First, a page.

By Kristen M. Janicki
A step-by-step approach to ration-balancing
To some, listening to fingernails on a chalkboard sounds more pleasing than sitting down to balance a horse’s diet. But it’s an important part of horse ownership. The National Research Council’s (NRC) Committee on Nutrient Requirements for Horses (who authored a document of the same name in 2007), states that the goal of any equine diet is to “provide nutrients that efficiently maintain a horse’s body and well-being and support functions related to growth, production, and work.” The committee advises the government on the nutrients required by all equids.
Whether building a plan for feeding a new horse or troubleshooting a current horse’s diet to see what could be missing, ration evaluation is key to health and performance. With the NRC’s requirements as our guide, we’ll take on ration-balancing one step at a time. So embrace your inner mathematician, and let’s get started.
Step 1. The Steed Deets
First things first: Gather information about the equid you’re feeding. The NRC publishes tables of data (available here: nrc88.nas.edu/nrh) listing daily requirements for energy, protein, vitamins, and minerals based on a horse’s weight and physiological class (think growing, pregnant, lactating, or performance). But creating a balanced diet depends on more than just science. There’s an art form to feeding horses—the “equine factor” will play an influential role and must be considered on a case-by-case basis, including:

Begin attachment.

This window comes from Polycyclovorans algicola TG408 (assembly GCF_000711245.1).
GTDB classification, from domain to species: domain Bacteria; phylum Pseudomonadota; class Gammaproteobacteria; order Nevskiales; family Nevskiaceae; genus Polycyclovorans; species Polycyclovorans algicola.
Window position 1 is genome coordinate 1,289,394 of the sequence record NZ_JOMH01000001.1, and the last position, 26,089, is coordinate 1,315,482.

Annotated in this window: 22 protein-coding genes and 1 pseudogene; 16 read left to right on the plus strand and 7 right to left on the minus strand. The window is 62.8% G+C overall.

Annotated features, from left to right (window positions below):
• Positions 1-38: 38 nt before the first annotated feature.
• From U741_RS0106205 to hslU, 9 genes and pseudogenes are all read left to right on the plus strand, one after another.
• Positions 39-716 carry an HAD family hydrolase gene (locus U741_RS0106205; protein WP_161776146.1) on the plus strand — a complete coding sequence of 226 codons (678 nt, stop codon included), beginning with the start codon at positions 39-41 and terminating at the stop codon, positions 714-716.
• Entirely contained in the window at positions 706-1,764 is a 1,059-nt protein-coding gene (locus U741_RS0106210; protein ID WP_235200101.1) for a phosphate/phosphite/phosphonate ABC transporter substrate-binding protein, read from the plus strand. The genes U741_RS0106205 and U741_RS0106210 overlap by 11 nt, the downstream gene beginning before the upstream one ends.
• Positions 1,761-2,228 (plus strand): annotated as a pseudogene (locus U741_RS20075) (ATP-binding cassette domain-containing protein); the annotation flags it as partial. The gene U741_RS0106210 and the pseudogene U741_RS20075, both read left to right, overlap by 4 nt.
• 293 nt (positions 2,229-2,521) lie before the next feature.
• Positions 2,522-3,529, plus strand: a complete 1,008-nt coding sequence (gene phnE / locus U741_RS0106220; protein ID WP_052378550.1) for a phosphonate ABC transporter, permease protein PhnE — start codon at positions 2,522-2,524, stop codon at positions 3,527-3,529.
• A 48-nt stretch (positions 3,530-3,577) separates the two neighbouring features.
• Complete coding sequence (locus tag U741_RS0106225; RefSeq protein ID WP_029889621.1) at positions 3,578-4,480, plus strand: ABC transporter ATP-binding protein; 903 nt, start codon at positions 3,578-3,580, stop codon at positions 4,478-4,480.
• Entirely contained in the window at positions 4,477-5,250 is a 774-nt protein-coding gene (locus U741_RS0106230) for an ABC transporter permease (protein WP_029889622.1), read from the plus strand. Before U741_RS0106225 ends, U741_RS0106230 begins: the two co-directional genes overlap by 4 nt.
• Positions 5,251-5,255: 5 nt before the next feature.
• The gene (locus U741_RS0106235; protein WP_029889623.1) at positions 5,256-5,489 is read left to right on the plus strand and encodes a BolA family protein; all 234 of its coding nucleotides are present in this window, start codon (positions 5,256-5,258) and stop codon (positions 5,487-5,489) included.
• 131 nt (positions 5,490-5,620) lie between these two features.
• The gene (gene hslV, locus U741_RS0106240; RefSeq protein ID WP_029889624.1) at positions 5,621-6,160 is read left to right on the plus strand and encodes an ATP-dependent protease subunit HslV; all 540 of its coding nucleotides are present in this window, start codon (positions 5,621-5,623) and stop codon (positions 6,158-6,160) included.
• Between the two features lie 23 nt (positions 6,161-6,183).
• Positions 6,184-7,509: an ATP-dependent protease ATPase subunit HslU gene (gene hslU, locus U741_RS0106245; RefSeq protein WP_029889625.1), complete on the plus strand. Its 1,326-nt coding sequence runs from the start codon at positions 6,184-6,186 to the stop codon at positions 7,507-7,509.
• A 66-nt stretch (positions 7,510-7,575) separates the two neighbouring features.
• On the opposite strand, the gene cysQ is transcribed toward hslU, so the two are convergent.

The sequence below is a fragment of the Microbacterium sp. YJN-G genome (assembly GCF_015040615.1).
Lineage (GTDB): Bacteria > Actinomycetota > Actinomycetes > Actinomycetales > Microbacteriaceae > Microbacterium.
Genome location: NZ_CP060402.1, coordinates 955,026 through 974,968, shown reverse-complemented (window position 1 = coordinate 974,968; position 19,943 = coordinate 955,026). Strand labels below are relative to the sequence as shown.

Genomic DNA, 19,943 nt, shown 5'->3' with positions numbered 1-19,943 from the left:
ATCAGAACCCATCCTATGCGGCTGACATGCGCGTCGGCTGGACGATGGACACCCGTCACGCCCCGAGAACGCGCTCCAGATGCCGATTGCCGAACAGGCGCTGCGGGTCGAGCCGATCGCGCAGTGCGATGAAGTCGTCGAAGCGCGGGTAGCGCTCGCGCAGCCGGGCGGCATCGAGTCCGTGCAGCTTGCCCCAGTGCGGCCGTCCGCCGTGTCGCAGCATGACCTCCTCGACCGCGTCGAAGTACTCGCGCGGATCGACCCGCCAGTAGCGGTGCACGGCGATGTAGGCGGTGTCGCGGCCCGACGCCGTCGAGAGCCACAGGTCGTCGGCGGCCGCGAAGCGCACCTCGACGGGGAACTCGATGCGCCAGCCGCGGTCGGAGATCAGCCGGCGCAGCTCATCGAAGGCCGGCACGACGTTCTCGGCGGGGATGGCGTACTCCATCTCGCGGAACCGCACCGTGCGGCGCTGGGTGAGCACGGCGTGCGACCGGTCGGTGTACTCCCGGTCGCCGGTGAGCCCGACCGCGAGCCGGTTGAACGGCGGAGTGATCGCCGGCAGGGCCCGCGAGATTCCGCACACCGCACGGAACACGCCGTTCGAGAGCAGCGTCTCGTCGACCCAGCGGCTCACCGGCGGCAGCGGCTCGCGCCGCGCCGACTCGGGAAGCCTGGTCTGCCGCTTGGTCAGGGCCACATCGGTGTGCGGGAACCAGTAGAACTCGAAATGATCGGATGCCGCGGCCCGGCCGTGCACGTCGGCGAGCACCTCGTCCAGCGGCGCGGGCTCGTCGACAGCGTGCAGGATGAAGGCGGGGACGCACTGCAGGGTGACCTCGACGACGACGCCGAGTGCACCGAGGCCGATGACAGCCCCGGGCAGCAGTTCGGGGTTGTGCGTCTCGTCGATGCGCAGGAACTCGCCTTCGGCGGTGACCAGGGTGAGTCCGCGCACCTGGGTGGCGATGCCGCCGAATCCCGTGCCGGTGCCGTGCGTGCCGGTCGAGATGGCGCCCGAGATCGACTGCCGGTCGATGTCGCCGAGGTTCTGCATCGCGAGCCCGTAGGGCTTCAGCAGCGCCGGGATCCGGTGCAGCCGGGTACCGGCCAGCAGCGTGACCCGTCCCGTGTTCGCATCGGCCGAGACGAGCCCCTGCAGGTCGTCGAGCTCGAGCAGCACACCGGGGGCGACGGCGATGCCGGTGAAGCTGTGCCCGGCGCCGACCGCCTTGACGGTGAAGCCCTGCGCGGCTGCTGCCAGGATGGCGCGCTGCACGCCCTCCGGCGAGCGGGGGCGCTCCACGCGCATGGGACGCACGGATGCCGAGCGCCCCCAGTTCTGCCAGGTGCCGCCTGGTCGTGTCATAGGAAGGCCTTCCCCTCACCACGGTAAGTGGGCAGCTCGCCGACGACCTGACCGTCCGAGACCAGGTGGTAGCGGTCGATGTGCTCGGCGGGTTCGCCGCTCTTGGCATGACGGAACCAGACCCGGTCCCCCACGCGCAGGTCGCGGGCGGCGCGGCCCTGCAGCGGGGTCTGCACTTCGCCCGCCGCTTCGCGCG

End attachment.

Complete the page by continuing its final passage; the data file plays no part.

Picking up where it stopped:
Dietary goals, such as gaining or losing weight, increasing muscle, etc.; and
A successfully balanced diet must also take into account factors such as feed palatability (Does the horse prefer sweet feed over pelleted?), mealtime behavior (Does he bolt feed?), and management practices (How many meals does he get per day?).
Keep the appropriate NRC tables of nutrient requirements for your horse on hand as you evaluate his diet.
Step 2. The Feed Deets
We all know our horses need forage to keep their complex digestive systems working properly. Although researchers have yet to establish an official “forage requirement” for horses, we know to use this feedstuff to provide most of the nutrients in the diet to reduce the horse’s risk of developing hindgut acidosis (increased acidity in the large intestine that alters its natural population of microorganisms), colic, and gastric ulcers. Because forage makes up the largest part of the diet, it can have the biggest influence on overall nutrient balance. If you can accurately assess the energy, protein, vitamins, and minerals your horse’s forage provides, you’ll understand what gaps, if any, you need to fill with supplemental feed.
With conserved forage, better known as hay, a quick visual inspection can give you some idea of quality, but this isn’t an accurate way to estimate its nutrients.
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